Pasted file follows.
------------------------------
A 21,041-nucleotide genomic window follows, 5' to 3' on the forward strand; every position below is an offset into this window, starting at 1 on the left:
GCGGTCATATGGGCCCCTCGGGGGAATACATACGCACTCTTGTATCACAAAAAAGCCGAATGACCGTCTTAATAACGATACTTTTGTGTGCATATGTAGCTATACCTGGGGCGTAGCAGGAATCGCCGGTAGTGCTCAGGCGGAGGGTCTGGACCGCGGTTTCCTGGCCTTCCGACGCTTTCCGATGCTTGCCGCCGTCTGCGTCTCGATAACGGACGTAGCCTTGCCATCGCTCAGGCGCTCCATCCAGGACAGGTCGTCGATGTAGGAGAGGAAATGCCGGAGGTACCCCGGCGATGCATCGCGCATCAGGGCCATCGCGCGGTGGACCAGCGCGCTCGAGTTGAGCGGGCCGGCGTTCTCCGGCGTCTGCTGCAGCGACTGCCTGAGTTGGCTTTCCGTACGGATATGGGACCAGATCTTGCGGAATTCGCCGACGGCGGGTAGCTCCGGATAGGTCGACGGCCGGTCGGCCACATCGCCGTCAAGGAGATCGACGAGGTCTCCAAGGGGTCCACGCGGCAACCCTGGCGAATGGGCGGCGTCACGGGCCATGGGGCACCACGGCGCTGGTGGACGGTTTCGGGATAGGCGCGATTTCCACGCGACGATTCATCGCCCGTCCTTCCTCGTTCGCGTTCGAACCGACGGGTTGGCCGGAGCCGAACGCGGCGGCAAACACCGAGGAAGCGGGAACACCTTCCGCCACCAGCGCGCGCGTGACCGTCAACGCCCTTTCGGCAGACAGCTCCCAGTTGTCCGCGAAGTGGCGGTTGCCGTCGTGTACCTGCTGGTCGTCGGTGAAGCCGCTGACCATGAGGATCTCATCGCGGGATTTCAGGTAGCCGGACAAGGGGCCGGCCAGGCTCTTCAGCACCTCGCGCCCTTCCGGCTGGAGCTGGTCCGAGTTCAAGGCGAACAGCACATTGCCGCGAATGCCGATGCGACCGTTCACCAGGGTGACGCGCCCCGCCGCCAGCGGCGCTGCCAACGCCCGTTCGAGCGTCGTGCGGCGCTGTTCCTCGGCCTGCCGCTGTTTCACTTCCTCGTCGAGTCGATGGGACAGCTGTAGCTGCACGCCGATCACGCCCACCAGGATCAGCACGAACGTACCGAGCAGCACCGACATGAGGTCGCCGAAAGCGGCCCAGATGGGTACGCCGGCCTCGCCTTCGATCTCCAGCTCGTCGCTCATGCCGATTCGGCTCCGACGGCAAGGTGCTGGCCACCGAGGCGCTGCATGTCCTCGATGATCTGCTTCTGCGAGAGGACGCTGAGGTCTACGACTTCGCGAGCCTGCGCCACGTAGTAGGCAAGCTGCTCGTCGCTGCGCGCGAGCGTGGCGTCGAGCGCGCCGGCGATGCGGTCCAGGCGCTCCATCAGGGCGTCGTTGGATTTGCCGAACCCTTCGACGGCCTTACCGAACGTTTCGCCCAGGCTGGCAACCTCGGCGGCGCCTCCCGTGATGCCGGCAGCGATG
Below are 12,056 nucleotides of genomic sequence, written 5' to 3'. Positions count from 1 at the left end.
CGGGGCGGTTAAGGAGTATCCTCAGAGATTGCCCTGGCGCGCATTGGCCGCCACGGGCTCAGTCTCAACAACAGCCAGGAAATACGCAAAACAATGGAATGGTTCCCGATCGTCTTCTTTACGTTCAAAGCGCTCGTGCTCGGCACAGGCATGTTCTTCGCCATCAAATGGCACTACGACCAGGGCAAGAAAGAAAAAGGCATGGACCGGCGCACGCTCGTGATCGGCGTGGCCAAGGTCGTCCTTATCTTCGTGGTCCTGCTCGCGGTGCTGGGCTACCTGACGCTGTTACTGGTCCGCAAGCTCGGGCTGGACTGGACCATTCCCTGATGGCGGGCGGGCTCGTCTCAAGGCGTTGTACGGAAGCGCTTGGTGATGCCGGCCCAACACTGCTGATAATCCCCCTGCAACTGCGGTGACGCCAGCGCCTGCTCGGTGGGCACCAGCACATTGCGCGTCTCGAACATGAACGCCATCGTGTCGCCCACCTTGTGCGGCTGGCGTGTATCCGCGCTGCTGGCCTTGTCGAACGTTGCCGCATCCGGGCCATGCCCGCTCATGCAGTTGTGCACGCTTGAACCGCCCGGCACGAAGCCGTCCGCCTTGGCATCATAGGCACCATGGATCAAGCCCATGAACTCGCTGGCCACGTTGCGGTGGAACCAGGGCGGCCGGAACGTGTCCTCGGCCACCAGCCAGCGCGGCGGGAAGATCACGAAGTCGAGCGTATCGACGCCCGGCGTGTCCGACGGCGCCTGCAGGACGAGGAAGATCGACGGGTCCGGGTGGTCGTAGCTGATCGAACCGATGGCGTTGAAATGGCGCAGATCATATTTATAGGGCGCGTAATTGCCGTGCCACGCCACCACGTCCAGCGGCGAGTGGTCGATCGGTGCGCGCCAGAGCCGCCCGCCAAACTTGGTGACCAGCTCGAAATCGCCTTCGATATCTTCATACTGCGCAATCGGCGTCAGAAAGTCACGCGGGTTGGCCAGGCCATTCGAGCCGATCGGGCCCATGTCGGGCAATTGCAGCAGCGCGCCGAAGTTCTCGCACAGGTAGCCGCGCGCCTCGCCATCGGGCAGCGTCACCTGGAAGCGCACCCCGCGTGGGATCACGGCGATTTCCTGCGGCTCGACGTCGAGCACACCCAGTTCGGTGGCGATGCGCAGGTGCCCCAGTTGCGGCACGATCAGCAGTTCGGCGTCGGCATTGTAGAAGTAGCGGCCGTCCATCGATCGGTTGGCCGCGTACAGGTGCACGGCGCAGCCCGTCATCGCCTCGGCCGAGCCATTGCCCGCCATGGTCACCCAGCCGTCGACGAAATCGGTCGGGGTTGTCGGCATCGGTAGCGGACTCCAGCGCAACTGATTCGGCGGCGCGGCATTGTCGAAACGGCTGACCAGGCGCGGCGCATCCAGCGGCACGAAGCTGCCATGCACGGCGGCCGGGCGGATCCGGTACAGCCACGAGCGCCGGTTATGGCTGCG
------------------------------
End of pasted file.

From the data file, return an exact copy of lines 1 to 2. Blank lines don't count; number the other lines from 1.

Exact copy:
A 21,041-nucleotide genomic window follows, 5' to 3' on the forward strand; every position below is an offset into this window, starting at 1 on the left:
GCGGTCATATGGGCCCCTCGGGGGAATACATACGCACTCTTGTATCACAAAAAAGCCGAATGACCGTCTTAATAACGATACTTTTGTGTGCATATGTAGCTATACCTGGGGCGTAGCAGGAATCGCCGGTAGTGCTCAGGCGGAGGGTCTGGACCGCGGTTTCCTGGCCTTCCGACGCTTTCCGATGCTTGCCGCCGTCTGCGTCTCGATAACGGACGTAGCCTTGCCATCGCTCAGGCGCTCCATCCAGGACAGGTCGTCGATGTAGGAGAGGAAATGCCGGAGGTACCCCGGCGATGCATCGCGCATCAGGGCCATCGCGCGGTGGACCAGCGCGCTCGAGTTGAGCGGGCCGGCGTTCTCCGGCGTCTGCTGCAGCGACTGCCTGAGTTGGCTTTCCGTACGGATATGGGACCAGATCTTGCGGAATTCGCCGACGGCGGGTAGCTCCGGATAGGTCGACGGCCGGTCGGCCACATCGCCGTCAAGGAGATCGACGAGGTCTCCAAGGGGTCCACGCGGCAACCCTGGCGAATGGGCGGCGTCACGGGCCATGGGGCACCACGGCGCTGGTGGACGGTTTCGGGATAGGCGCGATTTCCACGCGACGATTCATCGCCCGTCCTTCCTCGTTCGCGTTCGAACCGACGGGTTGGCCGGAGCCGAACGCGGCGGCAAACACCGAGGAAGCGGGAACACCTTCCGCCACCAGCGCGCGCGTGACCGTCAACGCCCTTTCGGCAGACAGCTCCCAGTTGTCCGCGAAGTGGCGGTTGCCGTCGTGTACCTGCTGGTCGTCGGTGAAGCCGCTGACCATGAGGATCTCATCGCGGGATTTCAGGTAGCCGGACAAGGGGCCGGCCAGGCTCTTCAGCACCTCGCGCCCTTCCGGCTGGAGCTGGTCCGAGTTCAAGGCGAACAGCACATTGCCGCGAATGCCGATGCGACCGTTCACCAGGGTGACGCGCCCCGCCGCCAGCGGCGCTGCCAACGCCCGTTCGAGCGTCGTGCGGCGCTGTTCCTCGGCCTGCCGCTGTTTCACTTCCTCGTCGAGTCGATGGGACAGCTGTAGCTGCACGCCGATCACGCCCACCAGGATCAGCACGAACGTACCGAGCAGCACCGACATGAGGTCGCCGAAAGCGGCCCAGATGGGTACGCCGGCCTCGCCTTCGATCTCCAGCTCGTCGCTCATGCCGATTCGGCTCCGACGGCAAGGTGCTGGCCACCGAGGCGCTGCATGTCCTCGATGATCTGCTTCTGCGAGAGGACGCTGAGGTCTACGACTTCGCGAGCCTGCGCCACGTAGTAGGCAAGCTGCTCGTCGCTGCGCGCGAGCGTGGCGTCGAGCGCGCCGGCGATGCGGTCCAGGCGCTCCATCAGGGCGTCGTTGGATTTGCCGAACCCTTCGACGGCCTTACCGAACGTTTCGCCCAGGCTGGCAACCTCGGCGGCGCCTCCCGTGATGCCGGCAGCGATG